Presidential politics: Mr. Suozzi is a longtime ally of President Biden, but with the president’s popularity flagging, he has distanced himself.
Ms. Pilip initially said she would not support Mr. Trump if he was convicted in his pending criminal trials, but recently told CNN that he was a “great president” and “didn’t commit any crime” when he tried to overturn the 2020 election. After declining for weeks to say who she voted for in 2020, Ms. Pilip told The New York Post that she had supported Mr. Trump.
Santos: The infamous former congressman has been surprisingly absent from the race. Despite campaigning together in 2022, Ms. Pilip has forcefully denounced Mr. Santos. The dislike is mutual: Mr. Santos has said he will not vote this time because Ms. Pilip is not conservative enough.
What do the polls say?
Public polling has been scarce, but suggests a statistical dead heat.
A Siena College poll conducted for Newsday and released on Thursday showed Mr. Suozzi leading, 48 percent to 44 percent, among likely voters, an edge within the survey’s margin of error.
More than $17 million in outside spending has already poured into the race from super PACs, labor unions and other special interests, according to Federal Election Commission data. Democrats have outspent Republicans more than two to one.
Could Mother Nature tip the race?
Forecasters say a half foot of snow could blanket the district overnight Monday into Election Day, scrambling both parties’ plans.
The storm will almost certainly depress turnout, but it is unclear if it will benefit one candidate more than the other.
In early and absentee voting, Democratic turnout had outpaced that of Republicans and independents and looked stronger than in other recent elections, according to partisan turnout data. That presumed Democratic edge could prove more durable if the number of anticipated votes on Tuesday shrinks.
But Republicans have the benefit of a resurgent Nassau County political machine that they are counting on to make up the difference on Tuesday.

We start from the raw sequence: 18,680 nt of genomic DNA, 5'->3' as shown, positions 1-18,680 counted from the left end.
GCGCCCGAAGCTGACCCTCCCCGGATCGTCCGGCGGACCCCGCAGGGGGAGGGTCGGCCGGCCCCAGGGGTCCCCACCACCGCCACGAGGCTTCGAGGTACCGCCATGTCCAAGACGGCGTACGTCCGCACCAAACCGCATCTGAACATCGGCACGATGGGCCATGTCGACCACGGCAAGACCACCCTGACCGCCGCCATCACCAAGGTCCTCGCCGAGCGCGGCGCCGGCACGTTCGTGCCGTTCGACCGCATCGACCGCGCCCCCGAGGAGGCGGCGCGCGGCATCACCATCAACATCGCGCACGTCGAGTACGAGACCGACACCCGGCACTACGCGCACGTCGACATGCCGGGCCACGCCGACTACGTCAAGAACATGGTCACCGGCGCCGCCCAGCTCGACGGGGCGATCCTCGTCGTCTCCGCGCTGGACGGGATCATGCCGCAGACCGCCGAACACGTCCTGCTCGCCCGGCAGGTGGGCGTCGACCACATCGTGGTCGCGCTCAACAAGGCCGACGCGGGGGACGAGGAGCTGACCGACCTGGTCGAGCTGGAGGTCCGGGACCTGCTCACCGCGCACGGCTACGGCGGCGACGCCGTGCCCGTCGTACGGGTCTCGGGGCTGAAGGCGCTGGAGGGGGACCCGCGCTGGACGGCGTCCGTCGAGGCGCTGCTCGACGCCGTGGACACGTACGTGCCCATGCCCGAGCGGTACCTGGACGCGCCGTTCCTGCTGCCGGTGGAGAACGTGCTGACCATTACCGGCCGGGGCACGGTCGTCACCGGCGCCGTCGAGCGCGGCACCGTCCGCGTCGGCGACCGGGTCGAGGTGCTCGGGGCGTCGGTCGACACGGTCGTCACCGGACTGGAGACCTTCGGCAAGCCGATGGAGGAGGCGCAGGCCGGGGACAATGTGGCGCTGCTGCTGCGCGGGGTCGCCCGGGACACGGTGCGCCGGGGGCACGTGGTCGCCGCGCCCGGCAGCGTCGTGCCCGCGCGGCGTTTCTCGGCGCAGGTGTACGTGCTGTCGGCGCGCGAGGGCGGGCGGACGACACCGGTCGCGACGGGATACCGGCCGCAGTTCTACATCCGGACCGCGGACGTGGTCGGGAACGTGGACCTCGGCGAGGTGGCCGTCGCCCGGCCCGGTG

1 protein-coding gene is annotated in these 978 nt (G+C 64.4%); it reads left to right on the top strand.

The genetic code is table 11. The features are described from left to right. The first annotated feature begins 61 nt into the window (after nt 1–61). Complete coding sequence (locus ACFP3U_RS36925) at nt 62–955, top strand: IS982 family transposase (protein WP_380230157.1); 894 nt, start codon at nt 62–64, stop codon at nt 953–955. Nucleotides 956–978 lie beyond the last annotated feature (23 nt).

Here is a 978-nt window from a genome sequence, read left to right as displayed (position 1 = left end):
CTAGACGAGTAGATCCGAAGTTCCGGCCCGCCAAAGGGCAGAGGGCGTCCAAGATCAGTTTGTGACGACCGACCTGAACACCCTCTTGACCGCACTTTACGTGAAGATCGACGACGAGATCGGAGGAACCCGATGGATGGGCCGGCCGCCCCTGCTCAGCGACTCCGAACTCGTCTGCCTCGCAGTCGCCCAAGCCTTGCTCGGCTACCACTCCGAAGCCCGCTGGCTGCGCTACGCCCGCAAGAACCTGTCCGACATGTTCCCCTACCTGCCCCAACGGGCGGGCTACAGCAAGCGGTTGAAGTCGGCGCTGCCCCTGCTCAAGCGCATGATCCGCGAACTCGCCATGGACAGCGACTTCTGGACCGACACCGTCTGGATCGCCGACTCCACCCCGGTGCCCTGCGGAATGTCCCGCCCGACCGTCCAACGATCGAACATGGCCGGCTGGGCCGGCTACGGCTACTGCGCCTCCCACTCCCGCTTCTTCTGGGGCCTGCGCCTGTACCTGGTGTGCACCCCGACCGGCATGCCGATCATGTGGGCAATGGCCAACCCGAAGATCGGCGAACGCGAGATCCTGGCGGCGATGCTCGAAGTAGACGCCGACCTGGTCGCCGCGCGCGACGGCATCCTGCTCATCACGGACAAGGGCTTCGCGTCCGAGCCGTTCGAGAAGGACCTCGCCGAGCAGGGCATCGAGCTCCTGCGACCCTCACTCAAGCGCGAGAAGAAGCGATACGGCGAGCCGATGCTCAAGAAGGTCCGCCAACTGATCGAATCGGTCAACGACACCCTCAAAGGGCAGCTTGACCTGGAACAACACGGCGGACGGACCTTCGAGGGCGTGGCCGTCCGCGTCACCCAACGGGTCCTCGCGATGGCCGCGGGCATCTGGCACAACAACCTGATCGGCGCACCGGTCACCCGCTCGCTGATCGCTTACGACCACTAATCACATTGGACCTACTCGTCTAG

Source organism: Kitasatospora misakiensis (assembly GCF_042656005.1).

Here’s what it means for the House
Republicans currently control a narrow 219-to-212 majority in the House, meaning they can afford to lose only three votes on any partisan bill. That tight margin and the party’s warring ideological factions have made the chamber almost ungovernable at times.
A Democratic pickup in New York would chip away another vote; a Republican hold could offer a small, but welcome, amount of breathing room.
The difference could have a profound effect on House Republicans’ election-year ambitions. Their ability to impeach Alejandro N. Mayorkas, the homeland security secretary, or even President Biden could be made or broken by a single vote.
But it could also shape more basic functions of government in the months ahead. Beginning in March, Congress faces a series of deadlines to keep the government open and funded, and to reauthorize key programs Americans rely on, like the Federal Aviation Administration and cash assistance for needy families.
Looking ahead to November
Stretching from the outskirts of Queens to the suburbs of Nassau County, the district encompasses a socially and economically diverse group of voters. That makes it an important bellwether for this fall’s general elections.
The district is among the most affluent in the country, with a median annual income of $130,000 and Gold Coast mansions that sell for tens of millions of dollars. Almost 60 percent of the district is white, but there are sizable ethnic or religious groups that could have outsize sway on the race. Roughly 20 percent of registered voters are Asian American, and almost as many are Jewish.
President Biden won the Third District by eight points in 2020, and Democrats still enjoy a slight partisan enrollment advantage. But its immigrant enclaves and suburban commuters have shifted rightward in successive elections since. Both President Biden and Mr. Trump are now deeply unpopular there.